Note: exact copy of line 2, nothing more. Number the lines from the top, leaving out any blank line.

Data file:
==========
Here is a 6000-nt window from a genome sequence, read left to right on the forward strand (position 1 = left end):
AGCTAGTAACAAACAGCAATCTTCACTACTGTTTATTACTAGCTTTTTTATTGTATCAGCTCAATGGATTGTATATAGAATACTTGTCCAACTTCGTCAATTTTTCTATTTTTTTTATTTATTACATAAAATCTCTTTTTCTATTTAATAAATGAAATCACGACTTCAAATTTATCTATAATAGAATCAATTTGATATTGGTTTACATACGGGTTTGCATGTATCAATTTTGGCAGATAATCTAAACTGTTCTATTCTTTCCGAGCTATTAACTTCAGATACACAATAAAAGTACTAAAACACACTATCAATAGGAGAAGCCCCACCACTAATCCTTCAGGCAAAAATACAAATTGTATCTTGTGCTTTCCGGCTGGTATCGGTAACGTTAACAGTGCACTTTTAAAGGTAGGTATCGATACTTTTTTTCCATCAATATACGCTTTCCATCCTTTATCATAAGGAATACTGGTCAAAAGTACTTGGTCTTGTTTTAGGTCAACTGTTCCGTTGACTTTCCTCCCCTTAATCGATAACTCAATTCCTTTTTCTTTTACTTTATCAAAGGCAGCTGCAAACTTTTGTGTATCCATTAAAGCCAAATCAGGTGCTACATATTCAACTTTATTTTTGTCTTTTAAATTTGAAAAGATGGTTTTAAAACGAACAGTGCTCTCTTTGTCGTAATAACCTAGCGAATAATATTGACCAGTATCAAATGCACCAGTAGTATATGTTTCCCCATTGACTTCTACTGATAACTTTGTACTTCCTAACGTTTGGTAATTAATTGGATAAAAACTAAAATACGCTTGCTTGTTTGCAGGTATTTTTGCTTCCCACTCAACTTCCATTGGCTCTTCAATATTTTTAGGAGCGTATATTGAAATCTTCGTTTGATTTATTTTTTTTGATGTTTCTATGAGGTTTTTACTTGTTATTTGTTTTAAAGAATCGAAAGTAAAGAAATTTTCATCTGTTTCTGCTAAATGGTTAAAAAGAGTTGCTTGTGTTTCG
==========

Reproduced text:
AGCTAGTAACAAACAGCAATCTTCACTACTGTTTATTACTAGCTTTTTTATTGTATCAGCTCAATGGATTGTATATAGAATACTTGTCCAACTTCGTCAATTTTTCTATTTTTTTTATTTATTACATAAAATCTCTTTTTCTATTTAATAAATGAAATCACGACTTCAAATTTATCTATAATAGAATCAATTTGATATTGGTTTACATACGGGTTTGCATGTATCAATTTTGGCAGATAATCTAAACTGTTCTATTCTTTCCGAGCTATTAACTTCAGATACACAATAAAAGTACTAAAACACACTATCAATAGGAGAAGCCCCACCACTAATCCTTCAGGCAAAAATACAAATTGTATCTTGTGCTTTCCGGCTGGTATCGGTAACGTTAACAGTGCACTTTTAAAGGTAGGTATCGATACTTTTTTTCCATCAATATACGCTTTCCATCCTTTATCATAAGGAATACTGGTCAAAAGTACTTGGTCTTGTTTTAGGTCAACTGTTCCGTTGACTTTCCTCCCCTTAATCGATAACTCAATTCCTTTTTCTTTTACTTTATCAAAGGCAGCTGCAAACTTTTGTGTATCCATTAAAGCCAAATCAGGTGCTACATATTCAACTTTATTTTTGTCTTTTAAATTTGAAAAGATGGTTTTAAAACGAACAGTGCTCTCTTTGTCGTAATAACCTAGCGAATAATATTGACCAGTATCAAATGCACCAGTAGTATATGTTTCCCCATTGACTTCTACTGATAACTTTGTACTTCCTAACGTTTGGTAATTAATTGGATAAAAACTAAAATACGCTTGCTTGTTTGCAGGTATTTTTGCTTCCCACTCAACTTCCATTGGCTCTTCAATATTTTTAGGAGCGTATATTGAAATCTTCGTTTGATTTATTTTTTTTGATGTTTCTATGAGGTTTTTACTTGTTATTTGTTTTAAAGAATCGAAAGTAAAGAAATTTTCATCTGTTTCTGCTAAATGGTTAAAAAGAGTTGCTTGTGTTTCG